Current statistics point to an ‘aging workforce’ as a significant developing issue now and for the future.
Unfortunately none of us get any younger and an ERSI report last year (2019), “The Ageing Workforce In Ireland, Working Conditions, Health and Extending Working Lives” defined an ‘older worker’ as anyone over the age of 55. Meanwhile the Age Discrimination in Employment Act in the USA classifies an ‘older worker’ as anyone 40 years or older! A common landmark is closing into pension age eligibility, often 65 years or thereabouts. Whatever the cut off or definition of an older worker, the age demographic of workers approaching the ‘older worker’ bracket is increasing. The gap to the younger workforce coming through is widening, which may have negative consequences in years to come if not acknowledged and understood sufficiently in the modern workplace.
According to the United Nations, by 2050, one in three people living in the developed world will be over 60. In Australia, one in four people is older than 55 and over the next decade this will increase to approximately one in three. In Ireland 18% of the working population falls into the 55 and over age bracket while it is forecasted that by 2031, 32% of the working population will be 50 years and older. This is a large portion of the workforce that is potentially neglected due to their work environment unable to adapt to the changes needed. The changing workforce demographics in Ireland are illustrated in the diagram below.
A 2014 report stated that in Ireland ill health was the second most common reason given for retiring (15%) behind eligibility for the pension (42%). It is known that several key physiological functions deteriorate with age. These include measures of muscle strength, shrinkage of intervertebral discs, dexterity, and mobility along with visual deterioration. This can make physically demanding work environments more challenging for these individuals such as those encountered in construction, agriculture, front line manufacturing etc. These industries have physical tasks that when these individuals were ‘young fit and able’ may have posed little challenge at the time. Such tasks have the potential to cause longer term chronic musculoskeletal disease however when completed over many years.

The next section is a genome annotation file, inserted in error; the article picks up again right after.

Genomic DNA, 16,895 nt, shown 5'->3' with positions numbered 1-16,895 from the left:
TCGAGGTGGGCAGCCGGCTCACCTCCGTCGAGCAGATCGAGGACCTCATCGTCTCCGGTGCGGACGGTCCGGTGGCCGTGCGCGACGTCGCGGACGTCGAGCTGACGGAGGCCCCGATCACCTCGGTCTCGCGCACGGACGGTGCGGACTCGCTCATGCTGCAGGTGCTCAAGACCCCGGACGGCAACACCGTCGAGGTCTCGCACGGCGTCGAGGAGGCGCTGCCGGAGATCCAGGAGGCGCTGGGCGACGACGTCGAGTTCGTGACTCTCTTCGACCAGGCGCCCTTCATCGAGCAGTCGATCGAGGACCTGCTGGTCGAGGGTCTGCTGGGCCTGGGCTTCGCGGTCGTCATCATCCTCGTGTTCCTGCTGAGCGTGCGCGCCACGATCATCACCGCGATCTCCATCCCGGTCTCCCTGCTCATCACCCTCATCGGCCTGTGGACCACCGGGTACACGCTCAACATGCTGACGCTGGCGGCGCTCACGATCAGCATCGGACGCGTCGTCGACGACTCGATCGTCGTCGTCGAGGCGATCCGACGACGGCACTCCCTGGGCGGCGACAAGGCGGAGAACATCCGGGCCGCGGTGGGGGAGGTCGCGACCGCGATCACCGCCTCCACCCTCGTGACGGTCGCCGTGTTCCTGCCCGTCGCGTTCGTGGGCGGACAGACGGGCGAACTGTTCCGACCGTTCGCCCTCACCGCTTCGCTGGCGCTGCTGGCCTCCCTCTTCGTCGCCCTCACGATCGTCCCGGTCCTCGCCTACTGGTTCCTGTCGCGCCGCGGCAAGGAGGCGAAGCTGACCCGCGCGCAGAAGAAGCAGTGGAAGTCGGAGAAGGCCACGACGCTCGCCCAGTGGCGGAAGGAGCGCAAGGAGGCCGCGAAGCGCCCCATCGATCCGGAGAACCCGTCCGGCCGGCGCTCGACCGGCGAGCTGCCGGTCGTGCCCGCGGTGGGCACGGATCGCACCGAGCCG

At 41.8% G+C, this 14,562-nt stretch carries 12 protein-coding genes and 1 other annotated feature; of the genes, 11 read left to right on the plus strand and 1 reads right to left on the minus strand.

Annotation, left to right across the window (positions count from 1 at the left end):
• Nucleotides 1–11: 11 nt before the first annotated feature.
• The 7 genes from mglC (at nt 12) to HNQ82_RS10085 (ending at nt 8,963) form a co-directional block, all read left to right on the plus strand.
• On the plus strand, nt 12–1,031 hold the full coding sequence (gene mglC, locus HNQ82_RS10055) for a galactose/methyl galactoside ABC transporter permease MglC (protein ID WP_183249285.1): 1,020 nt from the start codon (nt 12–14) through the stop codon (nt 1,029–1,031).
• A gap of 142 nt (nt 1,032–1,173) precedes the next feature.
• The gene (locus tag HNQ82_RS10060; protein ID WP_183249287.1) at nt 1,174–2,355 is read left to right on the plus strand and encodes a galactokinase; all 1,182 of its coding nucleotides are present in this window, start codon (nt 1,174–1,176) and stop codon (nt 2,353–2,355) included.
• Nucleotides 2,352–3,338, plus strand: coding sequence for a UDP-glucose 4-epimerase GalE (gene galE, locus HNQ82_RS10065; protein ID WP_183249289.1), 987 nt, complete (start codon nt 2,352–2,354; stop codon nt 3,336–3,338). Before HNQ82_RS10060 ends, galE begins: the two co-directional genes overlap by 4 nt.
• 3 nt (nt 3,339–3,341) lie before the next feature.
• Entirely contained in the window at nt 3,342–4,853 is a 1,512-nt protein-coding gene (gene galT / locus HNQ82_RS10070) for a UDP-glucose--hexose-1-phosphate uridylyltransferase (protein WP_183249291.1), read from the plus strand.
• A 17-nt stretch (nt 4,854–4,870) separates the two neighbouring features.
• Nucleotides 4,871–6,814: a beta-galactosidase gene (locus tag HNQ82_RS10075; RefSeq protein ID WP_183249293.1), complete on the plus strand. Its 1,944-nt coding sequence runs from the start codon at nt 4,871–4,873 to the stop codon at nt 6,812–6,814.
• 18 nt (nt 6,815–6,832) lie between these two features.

Every effort should be made not to lose valuable employees and experience through injury and ill health due to poor workplace ergonomics. Often these issues are discovered when it is too late. Just like assessing a workstation, we would not design a station that only suits workers with long upper arm reach or herculean strength. We want to design tasks to accommodate as broad a spectrum of the work population as practical, this should include the limitation and capabilities of both younger and older workers, while still accepting and maintaining a healthy level of exertion and movement.
Being proactive with a comprehensive ergonomic programme in the work place not only identifies risks that have the potential to increase risk of musculoskeletal injury, but can help educate and accommodate a work process that reduces risks for the younger workforce not to develop issues later in life and promote better employee retention in an older workforce.
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